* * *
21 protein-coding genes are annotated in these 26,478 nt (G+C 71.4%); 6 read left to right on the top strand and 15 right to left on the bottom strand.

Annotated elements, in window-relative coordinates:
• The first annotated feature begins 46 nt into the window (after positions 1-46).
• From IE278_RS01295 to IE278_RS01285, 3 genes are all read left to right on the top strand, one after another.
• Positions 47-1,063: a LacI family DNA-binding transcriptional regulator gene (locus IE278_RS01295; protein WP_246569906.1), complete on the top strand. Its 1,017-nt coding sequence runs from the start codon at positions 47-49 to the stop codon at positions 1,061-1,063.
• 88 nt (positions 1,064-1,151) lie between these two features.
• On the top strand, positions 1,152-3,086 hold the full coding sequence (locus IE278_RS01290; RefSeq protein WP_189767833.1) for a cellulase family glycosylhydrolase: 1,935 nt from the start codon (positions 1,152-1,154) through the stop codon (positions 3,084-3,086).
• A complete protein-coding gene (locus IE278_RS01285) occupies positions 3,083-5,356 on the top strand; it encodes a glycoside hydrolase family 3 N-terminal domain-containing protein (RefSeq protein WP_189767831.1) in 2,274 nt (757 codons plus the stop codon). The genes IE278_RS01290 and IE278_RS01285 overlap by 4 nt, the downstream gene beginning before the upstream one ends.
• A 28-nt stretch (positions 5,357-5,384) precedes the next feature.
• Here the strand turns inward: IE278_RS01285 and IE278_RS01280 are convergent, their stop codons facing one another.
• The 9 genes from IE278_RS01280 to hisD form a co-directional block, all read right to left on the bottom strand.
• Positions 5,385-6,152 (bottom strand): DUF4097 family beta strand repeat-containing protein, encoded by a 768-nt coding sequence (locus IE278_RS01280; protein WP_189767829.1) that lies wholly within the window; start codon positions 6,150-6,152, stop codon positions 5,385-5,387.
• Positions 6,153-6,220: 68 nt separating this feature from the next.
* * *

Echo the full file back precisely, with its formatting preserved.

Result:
21 protein-coding genes are annotated in these 26,478 nt (G+C 71.4%); 6 read left to right on the top strand and 15 right to left on the bottom strand.

Annotated elements, in window-relative coordinates:
• The first annotated feature begins 46 nt into the window (after positions 1-46).
• From IE278_RS01295 to IE278_RS01285, 3 genes are all read left to right on the top strand, one after another.
• Positions 47-1,063: a LacI family DNA-binding transcriptional regulator gene (locus IE278_RS01295; protein WP_246569906.1), complete on the top strand. Its 1,017-nt coding sequence runs from the start codon at positions 47-49 to the stop codon at positions 1,061-1,063.
• 88 nt (positions 1,064-1,151) lie between these two features.
• On the top strand, positions 1,152-3,086 hold the full coding sequence (locus IE278_RS01290; RefSeq protein WP_189767833.1) for a cellulase family glycosylhydrolase: 1,935 nt from the start codon (positions 1,152-1,154) through the stop codon (positions 3,084-3,086).
• A complete protein-coding gene (locus IE278_RS01285) occupies positions 3,083-5,356 on the top strand; it encodes a glycoside hydrolase family 3 N-terminal domain-containing protein (RefSeq protein WP_189767831.1) in 2,274 nt (757 codons plus the stop codon). The genes IE278_RS01290 and IE278_RS01285 overlap by 4 nt, the downstream gene beginning before the upstream one ends.
• A 28-nt stretch (positions 5,357-5,384) precedes the next feature.
• Here the strand turns inward: IE278_RS01285 and IE278_RS01280 are convergent, their stop codons facing one another.
• The 9 genes from IE278_RS01280 to hisD form a co-directional block, all read right to left on the bottom strand.
• Positions 5,385-6,152 (bottom strand): DUF4097 family beta strand repeat-containing protein, encoded by a 768-nt coding sequence (locus IE278_RS01280; protein WP_189767829.1) that lies wholly within the window; start codon positions 6,150-6,152, stop codon positions 5,385-5,387.
• Positions 6,153-6,220: 68 nt separating this feature from the next.